The Trump administration's new national intelligence director waded into political waters in his first week on the job, declassifying documents that allies of the president say bolster their contention former national security adviser Michael Flynn was wrongly pursued.

The extraordinary decision to release transcripts of Flynn's calls with a foreign country's ambassador, a closely guarded secret for more than three years, is part of an ongoing Trump administration effort to disclose information from the Russia investigation in hopes of painting Obama-era officials in a bad light and suggesting they acted improperly.

The transcripts of calls with Sergey Kislyak, the Russian ambassador at the time, provide opportunities for partisans on both sides to advance their perspectives of the investigation.

They appear to show, as prosecutors have alleged, that Flynn urged Kislyak to refrain from escalating tensions with the US in response to newly imposed sanctions against Russia. Flynn pleaded guilty to lying to the FBI about that call.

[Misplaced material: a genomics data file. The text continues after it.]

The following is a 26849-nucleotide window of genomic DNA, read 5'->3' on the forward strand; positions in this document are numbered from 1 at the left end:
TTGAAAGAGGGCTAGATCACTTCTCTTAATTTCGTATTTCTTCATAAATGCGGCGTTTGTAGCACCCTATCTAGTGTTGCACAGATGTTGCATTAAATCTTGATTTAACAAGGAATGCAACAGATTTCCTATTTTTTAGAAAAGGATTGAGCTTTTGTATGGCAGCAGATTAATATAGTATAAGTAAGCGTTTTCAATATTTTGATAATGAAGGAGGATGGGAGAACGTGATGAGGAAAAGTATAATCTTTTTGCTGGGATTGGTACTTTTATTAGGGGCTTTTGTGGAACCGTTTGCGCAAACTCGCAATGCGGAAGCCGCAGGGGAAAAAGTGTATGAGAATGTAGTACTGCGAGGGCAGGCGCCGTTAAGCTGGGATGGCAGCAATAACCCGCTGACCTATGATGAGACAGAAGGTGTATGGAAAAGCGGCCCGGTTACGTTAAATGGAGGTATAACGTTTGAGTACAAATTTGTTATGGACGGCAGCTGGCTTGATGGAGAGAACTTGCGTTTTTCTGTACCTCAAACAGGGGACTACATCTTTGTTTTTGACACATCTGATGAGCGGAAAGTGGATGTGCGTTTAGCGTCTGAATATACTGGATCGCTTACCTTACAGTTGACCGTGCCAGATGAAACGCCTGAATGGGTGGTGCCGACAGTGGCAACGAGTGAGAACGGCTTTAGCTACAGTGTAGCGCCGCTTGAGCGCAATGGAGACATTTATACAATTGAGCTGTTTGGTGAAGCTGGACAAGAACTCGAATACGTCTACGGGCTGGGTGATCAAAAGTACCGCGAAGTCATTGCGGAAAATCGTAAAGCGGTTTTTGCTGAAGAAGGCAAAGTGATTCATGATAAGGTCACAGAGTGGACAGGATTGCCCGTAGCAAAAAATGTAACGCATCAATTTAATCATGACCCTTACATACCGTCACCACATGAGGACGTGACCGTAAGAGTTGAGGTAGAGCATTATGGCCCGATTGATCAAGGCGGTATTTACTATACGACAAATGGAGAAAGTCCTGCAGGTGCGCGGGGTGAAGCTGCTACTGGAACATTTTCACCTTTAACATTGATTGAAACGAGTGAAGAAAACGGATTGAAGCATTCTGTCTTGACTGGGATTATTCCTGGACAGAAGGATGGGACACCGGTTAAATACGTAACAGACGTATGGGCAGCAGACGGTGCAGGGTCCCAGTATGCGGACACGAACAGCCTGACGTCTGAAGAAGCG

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But Republicans who maintain that Flynn was simply trying to avoid aggravating the situation with the Kremlin quickly pointed to the transcripts to say the calls were proper. Trump's Justice Department dismissed the case this month, saying the FBI didn't have a basis to question Flynn in the first place.

The documents were released Friday (US time) by Senate Republicans after being declassified by John Ratcliffe, a former Texas congressman and loyalist of President Donald Trump who was sworn into the job earlier this week.

Ratcliffe's predecessor as intelligence director, Richard Grenell, this month declassified a list of names of intelligence and Obama administration officials who in late 2016 and early 2017 requested to see the identity of an American citizen that was concealed in classified intelligence reports. That name was revealed to be Flynn.

There is nothing unusual about that process, known as unmasking, and it's been more prevalent at the beginning of the Trump administration than it was at the end of the Obama administration. But supporters of the president have suggested that the requests were made for political reasons.